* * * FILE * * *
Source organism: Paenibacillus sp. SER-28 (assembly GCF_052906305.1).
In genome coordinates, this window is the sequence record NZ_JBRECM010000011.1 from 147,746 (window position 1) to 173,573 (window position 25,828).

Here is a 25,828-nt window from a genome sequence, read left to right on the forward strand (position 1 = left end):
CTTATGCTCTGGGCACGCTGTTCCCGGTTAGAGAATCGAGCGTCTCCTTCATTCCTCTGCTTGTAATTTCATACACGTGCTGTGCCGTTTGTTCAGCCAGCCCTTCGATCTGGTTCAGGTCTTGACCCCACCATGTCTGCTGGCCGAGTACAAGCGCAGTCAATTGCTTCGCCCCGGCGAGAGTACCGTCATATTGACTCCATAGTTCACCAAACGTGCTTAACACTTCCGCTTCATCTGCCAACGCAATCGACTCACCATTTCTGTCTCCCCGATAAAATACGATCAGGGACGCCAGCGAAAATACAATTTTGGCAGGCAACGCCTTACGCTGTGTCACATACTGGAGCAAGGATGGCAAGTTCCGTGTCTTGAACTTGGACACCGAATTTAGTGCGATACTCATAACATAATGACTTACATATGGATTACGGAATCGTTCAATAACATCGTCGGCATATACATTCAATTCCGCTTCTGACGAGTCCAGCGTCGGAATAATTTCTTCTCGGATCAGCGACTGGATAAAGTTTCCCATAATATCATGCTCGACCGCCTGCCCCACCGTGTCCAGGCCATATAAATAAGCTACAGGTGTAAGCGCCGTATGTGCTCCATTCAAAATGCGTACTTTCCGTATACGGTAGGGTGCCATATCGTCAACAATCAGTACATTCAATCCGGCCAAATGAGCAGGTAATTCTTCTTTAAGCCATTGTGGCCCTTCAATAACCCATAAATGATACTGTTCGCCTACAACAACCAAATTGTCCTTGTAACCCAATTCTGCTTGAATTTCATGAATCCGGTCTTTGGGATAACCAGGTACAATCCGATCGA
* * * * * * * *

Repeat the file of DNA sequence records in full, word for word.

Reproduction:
Source organism: Paenibacillus sp. SER-28 (assembly GCF_052906305.1).
In genome coordinates, this window is the sequence record NZ_JBRECM010000011.1 from 147,746 (window position 1) to 173,573 (window position 25,828).

Here is a 25,828-nt window from a genome sequence, read left to right on the forward strand (position 1 = left end):
CTTATGCTCTGGGCACGCTGTTCCCGGTTAGAGAATCGAGCGTCTCCTTCATTCCTCTGCTTGTAATTTCATACACGTGCTGTGCCGTTTGTTCAGCCAGCCCTTCGATCTGGTTCAGGTCTTGACCCCACCATGTCTGCTGGCCGAGTACAAGCGCAGTCAATTGCTTCGCCCCGGCGAGAGTACCGTCATATTGACTCCATAGTTCACCAAACGTGCTTAACACTTCCGCTTCATCTGCCAACGCAATCGACTCACCATTTCTGTCTCCCCGATAAAATACGATCAGGGACGCCAGCGAAAATACAATTTTGGCAGGCAACGCCTTACGCTGTGTCACATACTGGAGCAAGGATGGCAAGTTCCGTGTCTTGAACTTGGACACCGAATTTAGTGCGATACTCATAACATAATGACTTACATATGGATTACGGAATCGTTCAATAACATCGTCGGCATATACATTCAATTCCGCTTCTGACGAGTCCAGCGTCGGAATAATTTCTTCTCGGATCAGCGACTGGATAAAGTTTCCCATAATATCATGCTCGACCGCCTGCCCCACCGTGTCCAGGCCATATAAATAAGCTACAGGTGTAAGCGCCGTATGTGCTCCATTCAAAATGCGTACTTTCCGTATACGGTAGGGTGCCATATCGTCAACAATCAGTACATTCAATCCGGCCAAATGAGCAGGTAATTCTTCTTTAAGCCATTGTGGCCCTTCAATAACCCATAAATGATACTGTTCGCCTACAACAACCAAATTGTCCTTGTAACCCAATTCTGCTTGAATTTCATGAATCCGGTCTTTGGGATAACCAGGTACAATCCGATCGA